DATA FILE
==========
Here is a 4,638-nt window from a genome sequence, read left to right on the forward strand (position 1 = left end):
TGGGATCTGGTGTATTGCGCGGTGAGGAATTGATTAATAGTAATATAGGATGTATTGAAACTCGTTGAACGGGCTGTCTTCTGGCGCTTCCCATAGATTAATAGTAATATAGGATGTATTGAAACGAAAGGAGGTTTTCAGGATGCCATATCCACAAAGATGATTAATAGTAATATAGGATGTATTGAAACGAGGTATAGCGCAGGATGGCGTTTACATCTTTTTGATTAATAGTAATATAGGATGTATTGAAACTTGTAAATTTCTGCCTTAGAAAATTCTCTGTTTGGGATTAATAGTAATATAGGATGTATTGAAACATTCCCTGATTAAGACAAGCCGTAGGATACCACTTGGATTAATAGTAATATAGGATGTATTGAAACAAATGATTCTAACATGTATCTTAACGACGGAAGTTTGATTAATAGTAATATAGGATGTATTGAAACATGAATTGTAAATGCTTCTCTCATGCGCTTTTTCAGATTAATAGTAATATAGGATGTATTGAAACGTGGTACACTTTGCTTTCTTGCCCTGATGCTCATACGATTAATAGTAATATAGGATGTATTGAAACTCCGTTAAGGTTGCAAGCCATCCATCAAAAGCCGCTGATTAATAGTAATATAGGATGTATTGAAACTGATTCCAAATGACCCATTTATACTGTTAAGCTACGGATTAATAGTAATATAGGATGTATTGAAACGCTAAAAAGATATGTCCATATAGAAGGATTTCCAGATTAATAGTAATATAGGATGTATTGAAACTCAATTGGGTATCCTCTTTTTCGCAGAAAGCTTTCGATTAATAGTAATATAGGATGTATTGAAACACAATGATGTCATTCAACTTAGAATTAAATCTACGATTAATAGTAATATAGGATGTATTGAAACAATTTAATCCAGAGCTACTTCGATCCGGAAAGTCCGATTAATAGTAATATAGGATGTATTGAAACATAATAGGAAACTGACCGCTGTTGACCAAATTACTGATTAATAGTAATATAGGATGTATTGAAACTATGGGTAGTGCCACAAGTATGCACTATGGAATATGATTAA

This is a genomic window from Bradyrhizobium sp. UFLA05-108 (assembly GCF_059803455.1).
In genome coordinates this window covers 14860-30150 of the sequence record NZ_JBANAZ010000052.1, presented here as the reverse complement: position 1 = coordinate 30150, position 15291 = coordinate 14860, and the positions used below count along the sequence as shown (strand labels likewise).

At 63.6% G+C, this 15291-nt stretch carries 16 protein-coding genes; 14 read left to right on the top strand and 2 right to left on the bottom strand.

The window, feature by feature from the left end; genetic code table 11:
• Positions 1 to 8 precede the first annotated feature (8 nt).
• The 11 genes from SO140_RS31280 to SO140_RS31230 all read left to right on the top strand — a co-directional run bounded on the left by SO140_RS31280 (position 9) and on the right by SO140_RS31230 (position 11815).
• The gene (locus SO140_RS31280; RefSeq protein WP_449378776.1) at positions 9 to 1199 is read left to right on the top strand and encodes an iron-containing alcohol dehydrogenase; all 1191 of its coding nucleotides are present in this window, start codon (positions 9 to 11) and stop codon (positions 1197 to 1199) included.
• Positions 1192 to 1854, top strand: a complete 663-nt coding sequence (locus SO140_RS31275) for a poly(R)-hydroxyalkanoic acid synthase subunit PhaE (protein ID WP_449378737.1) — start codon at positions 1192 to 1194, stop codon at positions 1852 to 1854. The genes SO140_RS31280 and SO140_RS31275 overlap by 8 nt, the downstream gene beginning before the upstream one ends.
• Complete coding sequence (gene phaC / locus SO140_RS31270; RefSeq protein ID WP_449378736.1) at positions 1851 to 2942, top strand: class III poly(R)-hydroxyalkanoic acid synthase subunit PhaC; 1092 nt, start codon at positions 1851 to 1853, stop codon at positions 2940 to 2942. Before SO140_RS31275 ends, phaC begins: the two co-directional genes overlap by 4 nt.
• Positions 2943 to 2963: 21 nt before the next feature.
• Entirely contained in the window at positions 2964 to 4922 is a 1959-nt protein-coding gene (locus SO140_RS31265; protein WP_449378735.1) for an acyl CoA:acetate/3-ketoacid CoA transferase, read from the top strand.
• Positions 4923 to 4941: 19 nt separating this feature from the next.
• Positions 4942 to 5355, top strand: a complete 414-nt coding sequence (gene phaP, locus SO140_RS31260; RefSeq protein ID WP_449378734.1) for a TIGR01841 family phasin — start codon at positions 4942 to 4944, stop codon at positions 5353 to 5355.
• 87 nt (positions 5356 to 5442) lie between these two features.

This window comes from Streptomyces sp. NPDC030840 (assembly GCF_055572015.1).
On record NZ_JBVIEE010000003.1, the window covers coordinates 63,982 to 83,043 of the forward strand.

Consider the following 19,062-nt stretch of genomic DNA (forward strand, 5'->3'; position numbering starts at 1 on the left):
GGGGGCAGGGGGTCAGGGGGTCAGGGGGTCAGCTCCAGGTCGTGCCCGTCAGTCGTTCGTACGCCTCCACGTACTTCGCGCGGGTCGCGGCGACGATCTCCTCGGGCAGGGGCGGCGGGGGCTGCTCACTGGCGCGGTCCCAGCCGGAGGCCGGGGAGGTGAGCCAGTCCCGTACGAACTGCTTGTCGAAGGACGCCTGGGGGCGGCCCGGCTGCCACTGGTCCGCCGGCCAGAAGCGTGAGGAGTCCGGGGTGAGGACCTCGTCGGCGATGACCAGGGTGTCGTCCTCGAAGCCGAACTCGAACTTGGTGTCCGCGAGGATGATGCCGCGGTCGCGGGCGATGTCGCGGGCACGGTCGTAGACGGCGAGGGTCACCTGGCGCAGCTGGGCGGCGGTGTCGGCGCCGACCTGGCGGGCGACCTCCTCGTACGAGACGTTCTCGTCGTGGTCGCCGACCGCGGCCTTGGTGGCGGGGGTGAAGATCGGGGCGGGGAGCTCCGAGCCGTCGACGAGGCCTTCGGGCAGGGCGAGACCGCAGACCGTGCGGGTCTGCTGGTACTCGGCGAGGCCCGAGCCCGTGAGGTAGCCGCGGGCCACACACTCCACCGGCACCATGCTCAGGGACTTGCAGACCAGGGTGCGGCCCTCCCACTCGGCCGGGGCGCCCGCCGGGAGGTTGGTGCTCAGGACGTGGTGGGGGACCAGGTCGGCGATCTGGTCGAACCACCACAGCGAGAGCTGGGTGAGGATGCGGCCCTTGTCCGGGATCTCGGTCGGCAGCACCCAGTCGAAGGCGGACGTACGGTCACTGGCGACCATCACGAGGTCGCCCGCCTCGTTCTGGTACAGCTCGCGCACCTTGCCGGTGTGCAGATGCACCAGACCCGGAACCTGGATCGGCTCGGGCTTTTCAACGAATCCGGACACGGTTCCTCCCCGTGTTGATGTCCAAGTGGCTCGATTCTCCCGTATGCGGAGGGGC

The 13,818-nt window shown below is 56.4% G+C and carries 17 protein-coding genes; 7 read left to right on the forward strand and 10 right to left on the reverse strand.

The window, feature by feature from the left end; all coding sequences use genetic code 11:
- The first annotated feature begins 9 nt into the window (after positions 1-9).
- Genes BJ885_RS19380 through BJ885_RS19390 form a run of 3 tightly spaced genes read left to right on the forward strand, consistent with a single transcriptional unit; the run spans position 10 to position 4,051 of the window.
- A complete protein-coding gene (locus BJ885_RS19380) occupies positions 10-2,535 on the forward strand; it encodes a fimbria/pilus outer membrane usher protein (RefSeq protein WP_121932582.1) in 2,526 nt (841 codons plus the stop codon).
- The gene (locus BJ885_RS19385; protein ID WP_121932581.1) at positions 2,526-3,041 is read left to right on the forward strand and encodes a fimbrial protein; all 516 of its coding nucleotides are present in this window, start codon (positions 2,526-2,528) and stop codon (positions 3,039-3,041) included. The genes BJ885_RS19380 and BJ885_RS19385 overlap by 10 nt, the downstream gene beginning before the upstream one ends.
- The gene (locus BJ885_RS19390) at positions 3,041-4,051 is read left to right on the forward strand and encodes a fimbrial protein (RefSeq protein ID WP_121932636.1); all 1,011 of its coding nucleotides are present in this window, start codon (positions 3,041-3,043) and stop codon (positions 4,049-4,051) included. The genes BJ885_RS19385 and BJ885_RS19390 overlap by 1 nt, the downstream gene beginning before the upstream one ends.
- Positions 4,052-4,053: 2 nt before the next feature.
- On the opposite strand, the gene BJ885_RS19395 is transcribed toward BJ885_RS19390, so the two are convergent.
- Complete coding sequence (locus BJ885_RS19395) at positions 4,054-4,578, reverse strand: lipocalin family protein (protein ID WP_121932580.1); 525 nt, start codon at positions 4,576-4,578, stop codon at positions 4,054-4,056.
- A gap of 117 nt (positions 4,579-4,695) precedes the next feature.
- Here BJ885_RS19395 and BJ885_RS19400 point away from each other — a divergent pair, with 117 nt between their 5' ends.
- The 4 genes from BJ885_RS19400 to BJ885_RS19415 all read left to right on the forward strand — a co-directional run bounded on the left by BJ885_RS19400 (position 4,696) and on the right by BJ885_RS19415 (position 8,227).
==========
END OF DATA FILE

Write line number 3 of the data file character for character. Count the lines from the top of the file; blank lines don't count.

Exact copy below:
This is a genomic window from Bradyrhizobium sp. UFLA05-108 (assembly GCF_059803455.1).